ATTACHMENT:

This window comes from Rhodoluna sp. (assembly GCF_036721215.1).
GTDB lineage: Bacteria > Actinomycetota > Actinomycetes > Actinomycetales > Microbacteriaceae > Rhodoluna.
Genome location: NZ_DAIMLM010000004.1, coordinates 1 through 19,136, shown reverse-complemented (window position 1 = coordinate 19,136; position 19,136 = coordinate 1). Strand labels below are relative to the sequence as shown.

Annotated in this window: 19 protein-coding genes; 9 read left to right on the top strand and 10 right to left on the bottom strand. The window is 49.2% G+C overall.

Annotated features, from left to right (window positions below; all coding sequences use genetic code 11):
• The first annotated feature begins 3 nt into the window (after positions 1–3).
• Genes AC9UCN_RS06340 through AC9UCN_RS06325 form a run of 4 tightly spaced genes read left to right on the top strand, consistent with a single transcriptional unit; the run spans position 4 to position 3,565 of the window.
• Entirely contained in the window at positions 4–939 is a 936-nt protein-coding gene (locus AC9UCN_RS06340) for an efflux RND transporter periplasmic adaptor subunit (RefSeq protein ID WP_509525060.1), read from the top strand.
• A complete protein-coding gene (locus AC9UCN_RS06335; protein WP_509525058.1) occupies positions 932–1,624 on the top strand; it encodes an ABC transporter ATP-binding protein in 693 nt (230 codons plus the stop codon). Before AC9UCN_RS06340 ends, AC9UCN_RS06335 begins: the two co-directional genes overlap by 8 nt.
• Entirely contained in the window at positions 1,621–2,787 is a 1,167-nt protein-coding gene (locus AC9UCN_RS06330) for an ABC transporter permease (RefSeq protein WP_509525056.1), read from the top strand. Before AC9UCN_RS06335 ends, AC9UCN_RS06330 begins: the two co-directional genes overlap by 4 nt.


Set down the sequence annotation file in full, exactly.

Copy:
This window comes from Rhodoluna sp. (assembly GCF_036721215.1).
GTDB lineage: Bacteria > Actinomycetota > Actinomycetes > Actinomycetales > Microbacteriaceae > Rhodoluna.
Genome location: NZ_DAIMLM010000004.1, coordinates 1 through 19,136, shown reverse-complemented (window position 1 = coordinate 19,136; position 19,136 = coordinate 1). Strand labels below are relative to the sequence as shown.

Annotated in this window: 19 protein-coding genes; 9 read left to right on the top strand and 10 right to left on the bottom strand. The window is 49.2% G+C overall.

Annotated features, from left to right (window positions below; all coding sequences use genetic code 11):
• The first annotated feature begins 3 nt into the window (after positions 1–3).
• Genes AC9UCN_RS06340 through AC9UCN_RS06325 form a run of 4 tightly spaced genes read left to right on the top strand, consistent with a single transcriptional unit; the run spans position 4 to position 3,565 of the window.
• Entirely contained in the window at positions 4–939 is a 936-nt protein-coding gene (locus AC9UCN_RS06340) for an efflux RND transporter periplasmic adaptor subunit (RefSeq protein ID WP_509525060.1), read from the top strand.
• A complete protein-coding gene (locus AC9UCN_RS06335; protein WP_509525058.1) occupies positions 932–1,624 on the top strand; it encodes an ABC transporter ATP-binding protein in 693 nt (230 codons plus the stop codon). Before AC9UCN_RS06340 ends, AC9UCN_RS06335 begins: the two co-directional genes overlap by 8 nt.
• Entirely contained in the window at positions 1,621–2,787 is a 1,167-nt protein-coding gene (locus AC9UCN_RS06330) for an ABC transporter permease (RefSeq protein WP_509525056.1), read from the top strand. Before AC9UCN_RS06335 ends, AC9UCN_RS06330 begins: the two co-directional genes overlap by 4 nt.